The Townshend Acts, just one year after the Stamp Act was repealed, met with instant furor from the American colonists. Patriots arguing for no taxation without representations and against the oppressive nature of the British government were becoming increasingly popular.
At this time, the notion that ALL taxes implemented by Britain were unconstitutional as the American colonists had no representation in Parliament. The notion that America and Great Britain
were dividing was becoming more and more palpable.
To enforce the wildly unpopular Townshend Acts, Great Britain sent military troops to America in 1768. A riot broke out in Boston in 1968 after the British captured John Hancock's ship on allegations he was smuggling. With growing unrest over the British oppression and control, and increased military troops sent to America, violence was inevitable.
On March 5th, 1770, the Boston Massacre broke out. British troops fired on an angry mob of Bostonians, leaving 5 Americans dead. That same day, the British Prime Minister Lord North presented a motion in Parliament to repeal the Townshend Acts. However, the tax on tea remained because Parliament wanted to assert that they had the RIGHT to tax the colonists.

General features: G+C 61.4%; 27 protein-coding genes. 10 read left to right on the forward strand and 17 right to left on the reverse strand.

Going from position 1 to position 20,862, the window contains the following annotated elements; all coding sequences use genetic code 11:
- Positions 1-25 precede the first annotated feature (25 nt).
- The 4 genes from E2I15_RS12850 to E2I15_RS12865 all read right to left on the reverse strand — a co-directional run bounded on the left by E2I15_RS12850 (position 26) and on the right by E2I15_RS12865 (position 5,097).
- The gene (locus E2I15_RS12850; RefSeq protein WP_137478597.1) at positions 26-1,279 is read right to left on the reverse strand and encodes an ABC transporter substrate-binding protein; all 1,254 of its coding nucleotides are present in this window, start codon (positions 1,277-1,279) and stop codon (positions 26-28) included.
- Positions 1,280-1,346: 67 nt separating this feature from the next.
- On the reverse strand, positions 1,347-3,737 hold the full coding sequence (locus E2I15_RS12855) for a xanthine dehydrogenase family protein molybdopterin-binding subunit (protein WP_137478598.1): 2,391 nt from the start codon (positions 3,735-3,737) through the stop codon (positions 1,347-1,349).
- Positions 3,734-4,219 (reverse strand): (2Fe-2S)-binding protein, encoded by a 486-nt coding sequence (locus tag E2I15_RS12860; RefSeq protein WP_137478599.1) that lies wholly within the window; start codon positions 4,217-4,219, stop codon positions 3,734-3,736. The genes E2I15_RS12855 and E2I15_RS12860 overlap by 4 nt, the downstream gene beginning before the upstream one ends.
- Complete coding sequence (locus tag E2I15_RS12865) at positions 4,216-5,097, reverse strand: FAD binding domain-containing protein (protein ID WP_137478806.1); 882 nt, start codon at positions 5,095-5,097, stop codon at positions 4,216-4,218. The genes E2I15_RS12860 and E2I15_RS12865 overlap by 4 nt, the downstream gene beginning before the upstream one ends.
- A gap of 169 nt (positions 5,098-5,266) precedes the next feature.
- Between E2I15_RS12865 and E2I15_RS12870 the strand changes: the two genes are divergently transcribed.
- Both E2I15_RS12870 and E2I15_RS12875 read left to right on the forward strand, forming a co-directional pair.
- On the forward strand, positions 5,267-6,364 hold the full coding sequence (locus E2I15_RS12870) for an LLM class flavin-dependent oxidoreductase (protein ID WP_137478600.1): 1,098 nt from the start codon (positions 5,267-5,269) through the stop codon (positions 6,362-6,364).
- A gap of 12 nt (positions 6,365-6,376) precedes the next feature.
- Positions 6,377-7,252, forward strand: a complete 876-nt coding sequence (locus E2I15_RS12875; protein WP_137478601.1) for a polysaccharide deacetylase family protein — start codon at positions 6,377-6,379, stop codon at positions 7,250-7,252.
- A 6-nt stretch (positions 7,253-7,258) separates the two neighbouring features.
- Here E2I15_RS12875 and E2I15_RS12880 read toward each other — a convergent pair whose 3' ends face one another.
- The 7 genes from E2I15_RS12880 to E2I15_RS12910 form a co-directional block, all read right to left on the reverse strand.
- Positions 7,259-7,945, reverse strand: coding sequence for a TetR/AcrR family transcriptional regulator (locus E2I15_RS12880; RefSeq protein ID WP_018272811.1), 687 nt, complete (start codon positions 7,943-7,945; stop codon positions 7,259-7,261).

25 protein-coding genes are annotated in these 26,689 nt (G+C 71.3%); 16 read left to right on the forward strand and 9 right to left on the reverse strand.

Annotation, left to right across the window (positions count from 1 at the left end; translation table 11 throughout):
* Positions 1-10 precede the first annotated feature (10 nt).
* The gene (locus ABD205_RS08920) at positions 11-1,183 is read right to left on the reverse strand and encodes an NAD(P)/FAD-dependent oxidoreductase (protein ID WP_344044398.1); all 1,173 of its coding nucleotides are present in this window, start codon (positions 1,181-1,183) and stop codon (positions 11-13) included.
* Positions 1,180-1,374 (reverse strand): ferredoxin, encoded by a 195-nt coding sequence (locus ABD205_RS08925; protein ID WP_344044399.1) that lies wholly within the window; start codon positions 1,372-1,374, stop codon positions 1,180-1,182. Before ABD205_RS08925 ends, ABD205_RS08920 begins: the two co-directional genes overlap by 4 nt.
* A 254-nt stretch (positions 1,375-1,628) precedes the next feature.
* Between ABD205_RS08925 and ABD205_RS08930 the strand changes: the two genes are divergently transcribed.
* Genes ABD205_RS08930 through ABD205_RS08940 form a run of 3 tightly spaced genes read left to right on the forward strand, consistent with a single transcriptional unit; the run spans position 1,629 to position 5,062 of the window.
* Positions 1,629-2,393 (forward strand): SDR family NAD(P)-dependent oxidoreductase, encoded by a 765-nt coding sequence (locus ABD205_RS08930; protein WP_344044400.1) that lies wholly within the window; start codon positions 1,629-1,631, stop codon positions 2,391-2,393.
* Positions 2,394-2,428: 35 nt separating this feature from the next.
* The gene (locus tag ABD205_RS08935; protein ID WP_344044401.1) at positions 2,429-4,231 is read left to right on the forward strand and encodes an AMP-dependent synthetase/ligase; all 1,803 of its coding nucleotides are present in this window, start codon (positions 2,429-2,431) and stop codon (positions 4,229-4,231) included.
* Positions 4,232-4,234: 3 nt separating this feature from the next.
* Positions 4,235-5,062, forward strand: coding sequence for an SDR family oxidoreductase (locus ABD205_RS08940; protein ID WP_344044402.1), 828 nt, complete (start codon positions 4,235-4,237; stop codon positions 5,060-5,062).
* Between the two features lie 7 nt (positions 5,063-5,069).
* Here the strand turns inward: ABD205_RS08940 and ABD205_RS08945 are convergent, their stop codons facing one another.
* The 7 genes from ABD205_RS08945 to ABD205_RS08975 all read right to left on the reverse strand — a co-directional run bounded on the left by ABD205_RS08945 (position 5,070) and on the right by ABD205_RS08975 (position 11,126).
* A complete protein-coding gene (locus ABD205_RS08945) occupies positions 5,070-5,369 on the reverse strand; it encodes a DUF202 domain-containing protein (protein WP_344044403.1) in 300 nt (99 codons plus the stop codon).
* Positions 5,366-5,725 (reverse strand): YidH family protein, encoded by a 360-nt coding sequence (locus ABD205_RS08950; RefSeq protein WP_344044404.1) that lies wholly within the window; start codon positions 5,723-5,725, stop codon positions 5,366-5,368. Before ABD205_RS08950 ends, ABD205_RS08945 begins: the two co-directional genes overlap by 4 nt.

In 1773, Parliament passed the Tea Act. This removed completely the British tax on East India Company tea, and allowed the East India Company to sell directly to America, undercutting middlemen. This allowed the East India Company to sell below the prices smugglers offered. However, the tax on tea remained; the British attempted to conceal the tax but it was found out by the colonists.